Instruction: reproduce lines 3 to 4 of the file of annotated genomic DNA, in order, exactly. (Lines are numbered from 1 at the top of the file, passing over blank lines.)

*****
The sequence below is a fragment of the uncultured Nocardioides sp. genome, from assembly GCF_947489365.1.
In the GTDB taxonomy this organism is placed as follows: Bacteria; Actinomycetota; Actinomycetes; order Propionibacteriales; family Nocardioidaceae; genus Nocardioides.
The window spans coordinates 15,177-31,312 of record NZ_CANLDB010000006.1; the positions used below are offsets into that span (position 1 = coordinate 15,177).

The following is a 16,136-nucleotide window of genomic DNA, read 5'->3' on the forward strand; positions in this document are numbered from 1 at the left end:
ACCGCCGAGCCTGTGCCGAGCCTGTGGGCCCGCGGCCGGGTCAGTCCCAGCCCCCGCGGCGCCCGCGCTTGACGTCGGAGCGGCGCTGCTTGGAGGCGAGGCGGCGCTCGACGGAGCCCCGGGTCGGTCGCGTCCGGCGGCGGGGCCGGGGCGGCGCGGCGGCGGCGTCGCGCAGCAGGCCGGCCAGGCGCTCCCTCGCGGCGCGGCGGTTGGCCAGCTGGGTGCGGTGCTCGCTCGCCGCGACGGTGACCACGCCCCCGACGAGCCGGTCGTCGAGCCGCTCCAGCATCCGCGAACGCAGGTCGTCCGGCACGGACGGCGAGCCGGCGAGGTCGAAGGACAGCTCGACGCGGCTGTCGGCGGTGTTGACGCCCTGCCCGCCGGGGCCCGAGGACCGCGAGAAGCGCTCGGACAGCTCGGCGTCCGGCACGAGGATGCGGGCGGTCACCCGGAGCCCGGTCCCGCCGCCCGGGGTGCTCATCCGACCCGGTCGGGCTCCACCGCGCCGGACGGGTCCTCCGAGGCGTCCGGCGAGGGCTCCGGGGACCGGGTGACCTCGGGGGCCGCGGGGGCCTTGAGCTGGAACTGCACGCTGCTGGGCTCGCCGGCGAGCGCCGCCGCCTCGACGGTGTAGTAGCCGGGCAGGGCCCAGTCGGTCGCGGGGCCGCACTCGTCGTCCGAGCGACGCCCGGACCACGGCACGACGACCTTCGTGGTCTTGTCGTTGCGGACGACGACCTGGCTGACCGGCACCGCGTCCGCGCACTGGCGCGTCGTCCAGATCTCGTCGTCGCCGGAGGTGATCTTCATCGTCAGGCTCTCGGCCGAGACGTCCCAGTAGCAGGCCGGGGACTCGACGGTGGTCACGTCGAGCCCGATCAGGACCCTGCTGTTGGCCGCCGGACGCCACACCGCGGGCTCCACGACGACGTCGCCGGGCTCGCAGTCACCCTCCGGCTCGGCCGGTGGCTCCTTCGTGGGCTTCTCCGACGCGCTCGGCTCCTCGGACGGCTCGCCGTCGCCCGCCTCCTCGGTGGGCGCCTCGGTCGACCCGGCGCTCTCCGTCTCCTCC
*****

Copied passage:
The window spans coordinates 15,177-31,312 of record NZ_CANLDB010000006.1; the positions used below are offsets into that span (position 1 = coordinate 15,177).

The following is a 16,136-nucleotide window of genomic DNA, read 5'->3' on the forward strand; positions in this document are numbered from 1 at the left end: